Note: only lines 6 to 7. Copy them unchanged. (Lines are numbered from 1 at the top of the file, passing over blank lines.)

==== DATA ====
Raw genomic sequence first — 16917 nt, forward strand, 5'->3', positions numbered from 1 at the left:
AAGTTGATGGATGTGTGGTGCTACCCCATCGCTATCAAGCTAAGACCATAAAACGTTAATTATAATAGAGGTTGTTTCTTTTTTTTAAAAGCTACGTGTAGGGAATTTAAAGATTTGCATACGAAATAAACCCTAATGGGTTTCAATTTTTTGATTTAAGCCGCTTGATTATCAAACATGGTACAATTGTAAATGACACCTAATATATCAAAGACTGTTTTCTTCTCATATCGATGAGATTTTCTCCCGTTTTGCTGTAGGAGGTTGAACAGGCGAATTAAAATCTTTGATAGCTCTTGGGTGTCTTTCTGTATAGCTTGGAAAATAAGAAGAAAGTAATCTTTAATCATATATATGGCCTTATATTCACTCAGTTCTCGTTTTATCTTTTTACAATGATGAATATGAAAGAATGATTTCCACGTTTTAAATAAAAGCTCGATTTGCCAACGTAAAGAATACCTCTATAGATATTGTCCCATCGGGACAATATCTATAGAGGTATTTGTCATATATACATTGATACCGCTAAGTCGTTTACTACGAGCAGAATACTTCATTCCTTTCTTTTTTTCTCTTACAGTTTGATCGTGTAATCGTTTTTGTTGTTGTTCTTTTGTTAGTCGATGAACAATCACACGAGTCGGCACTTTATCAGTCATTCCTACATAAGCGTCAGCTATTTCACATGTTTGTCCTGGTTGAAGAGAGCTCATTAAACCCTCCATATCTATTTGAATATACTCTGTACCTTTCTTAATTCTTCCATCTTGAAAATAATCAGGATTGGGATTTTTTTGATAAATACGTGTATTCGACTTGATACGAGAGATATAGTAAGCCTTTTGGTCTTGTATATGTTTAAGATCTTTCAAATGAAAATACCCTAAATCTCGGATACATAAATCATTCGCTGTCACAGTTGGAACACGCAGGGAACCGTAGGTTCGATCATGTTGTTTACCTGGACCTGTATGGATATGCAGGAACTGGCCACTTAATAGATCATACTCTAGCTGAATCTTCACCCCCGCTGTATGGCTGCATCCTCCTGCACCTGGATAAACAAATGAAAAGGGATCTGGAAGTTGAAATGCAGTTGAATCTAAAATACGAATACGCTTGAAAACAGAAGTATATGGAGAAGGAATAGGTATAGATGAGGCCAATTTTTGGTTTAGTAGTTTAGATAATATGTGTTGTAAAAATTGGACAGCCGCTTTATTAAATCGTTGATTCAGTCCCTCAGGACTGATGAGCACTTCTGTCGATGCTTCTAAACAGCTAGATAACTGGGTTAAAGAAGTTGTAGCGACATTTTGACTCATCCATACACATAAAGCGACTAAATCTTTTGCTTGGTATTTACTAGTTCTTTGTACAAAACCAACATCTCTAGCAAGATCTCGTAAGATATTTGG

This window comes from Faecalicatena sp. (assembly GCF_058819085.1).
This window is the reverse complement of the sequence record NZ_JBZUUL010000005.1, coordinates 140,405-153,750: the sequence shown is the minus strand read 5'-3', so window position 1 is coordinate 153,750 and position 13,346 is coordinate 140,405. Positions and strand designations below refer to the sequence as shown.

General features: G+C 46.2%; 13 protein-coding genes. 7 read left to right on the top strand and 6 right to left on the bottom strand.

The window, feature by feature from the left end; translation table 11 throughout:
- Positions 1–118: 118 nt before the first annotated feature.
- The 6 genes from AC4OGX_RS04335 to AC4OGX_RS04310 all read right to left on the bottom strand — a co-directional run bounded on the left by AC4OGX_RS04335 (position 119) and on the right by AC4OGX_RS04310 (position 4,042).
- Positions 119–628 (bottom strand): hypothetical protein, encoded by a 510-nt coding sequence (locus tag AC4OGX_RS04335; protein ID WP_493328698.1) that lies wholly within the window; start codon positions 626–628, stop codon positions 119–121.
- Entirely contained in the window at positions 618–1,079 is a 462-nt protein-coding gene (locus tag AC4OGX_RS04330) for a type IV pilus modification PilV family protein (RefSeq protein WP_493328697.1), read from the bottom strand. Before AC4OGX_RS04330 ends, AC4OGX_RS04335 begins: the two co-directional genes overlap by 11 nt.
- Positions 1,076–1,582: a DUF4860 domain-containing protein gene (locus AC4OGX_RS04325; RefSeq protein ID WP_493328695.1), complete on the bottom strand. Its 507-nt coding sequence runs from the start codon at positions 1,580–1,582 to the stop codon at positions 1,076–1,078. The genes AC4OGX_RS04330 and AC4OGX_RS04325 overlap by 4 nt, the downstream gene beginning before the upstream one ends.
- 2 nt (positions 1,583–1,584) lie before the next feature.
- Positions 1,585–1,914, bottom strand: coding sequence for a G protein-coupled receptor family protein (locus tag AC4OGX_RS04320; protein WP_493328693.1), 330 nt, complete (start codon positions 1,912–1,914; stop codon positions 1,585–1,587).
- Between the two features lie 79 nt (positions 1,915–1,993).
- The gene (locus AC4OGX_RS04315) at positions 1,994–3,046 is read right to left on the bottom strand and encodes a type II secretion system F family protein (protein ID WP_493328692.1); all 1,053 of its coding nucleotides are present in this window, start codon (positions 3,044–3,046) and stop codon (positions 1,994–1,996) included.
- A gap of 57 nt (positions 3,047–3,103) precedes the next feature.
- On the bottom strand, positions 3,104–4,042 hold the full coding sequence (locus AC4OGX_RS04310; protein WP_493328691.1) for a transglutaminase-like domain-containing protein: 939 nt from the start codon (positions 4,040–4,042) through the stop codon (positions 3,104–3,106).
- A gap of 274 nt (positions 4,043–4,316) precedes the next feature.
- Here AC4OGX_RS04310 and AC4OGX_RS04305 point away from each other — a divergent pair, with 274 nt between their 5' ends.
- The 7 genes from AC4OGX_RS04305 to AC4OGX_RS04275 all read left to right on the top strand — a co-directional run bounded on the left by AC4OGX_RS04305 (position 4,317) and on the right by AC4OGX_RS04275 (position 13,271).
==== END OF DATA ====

The window, feature by feature from the left end; translation table 11 throughout:
- Positions 1–118: 118 nt before the first annotated feature.